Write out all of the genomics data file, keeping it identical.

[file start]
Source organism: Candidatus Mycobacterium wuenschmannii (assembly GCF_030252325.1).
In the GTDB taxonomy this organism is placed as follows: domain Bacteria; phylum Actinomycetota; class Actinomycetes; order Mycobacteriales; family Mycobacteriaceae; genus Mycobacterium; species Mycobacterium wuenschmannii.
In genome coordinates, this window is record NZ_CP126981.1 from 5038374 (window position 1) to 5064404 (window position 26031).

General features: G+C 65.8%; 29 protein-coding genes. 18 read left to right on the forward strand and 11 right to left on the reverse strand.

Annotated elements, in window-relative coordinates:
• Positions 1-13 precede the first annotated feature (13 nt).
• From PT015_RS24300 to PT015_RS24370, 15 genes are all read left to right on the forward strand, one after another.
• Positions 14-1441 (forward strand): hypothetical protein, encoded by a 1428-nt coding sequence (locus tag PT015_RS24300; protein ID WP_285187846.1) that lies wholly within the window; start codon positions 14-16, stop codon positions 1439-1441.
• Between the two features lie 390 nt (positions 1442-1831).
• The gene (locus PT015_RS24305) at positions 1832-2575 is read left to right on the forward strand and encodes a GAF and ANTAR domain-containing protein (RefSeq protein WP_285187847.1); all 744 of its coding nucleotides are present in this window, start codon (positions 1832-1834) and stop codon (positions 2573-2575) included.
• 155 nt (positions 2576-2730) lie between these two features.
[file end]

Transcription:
Source organism: Candidatus Mycobacterium wuenschmannii (assembly GCF_030252325.1).
In the GTDB taxonomy this organism is placed as follows: domain Bacteria; phylum Actinomycetota; class Actinomycetes; order Mycobacteriales; family Mycobacteriaceae; genus Mycobacterium; species Mycobacterium wuenschmannii.
In genome coordinates, this window is record NZ_CP126981.1 from 5038374 (window position 1) to 5064404 (window position 26031).

General features: G+C 65.8%; 29 protein-coding genes. 18 read left to right on the forward strand and 11 right to left on the reverse strand.

Annotated elements, in window-relative coordinates:
• Positions 1-13 precede the first annotated feature (13 nt).
• From PT015_RS24300 to PT015_RS24370, 15 genes are all read left to right on the forward strand, one after another.
• Positions 14-1441 (forward strand): hypothetical protein, encoded by a 1428-nt coding sequence (locus tag PT015_RS24300; protein ID WP_285187846.1) that lies wholly within the window; start codon positions 14-16, stop codon positions 1439-1441.
• Between the two features lie 390 nt (positions 1442-1831).
• The gene (locus PT015_RS24305) at positions 1832-2575 is read left to right on the forward strand and encodes a GAF and ANTAR domain-containing protein (RefSeq protein WP_285187847.1); all 744 of its coding nucleotides are present in this window, start codon (positions 1832-1834) and stop codon (positions 2573-2575) included.
• 155 nt (positions 2576-2730) lie between these two features.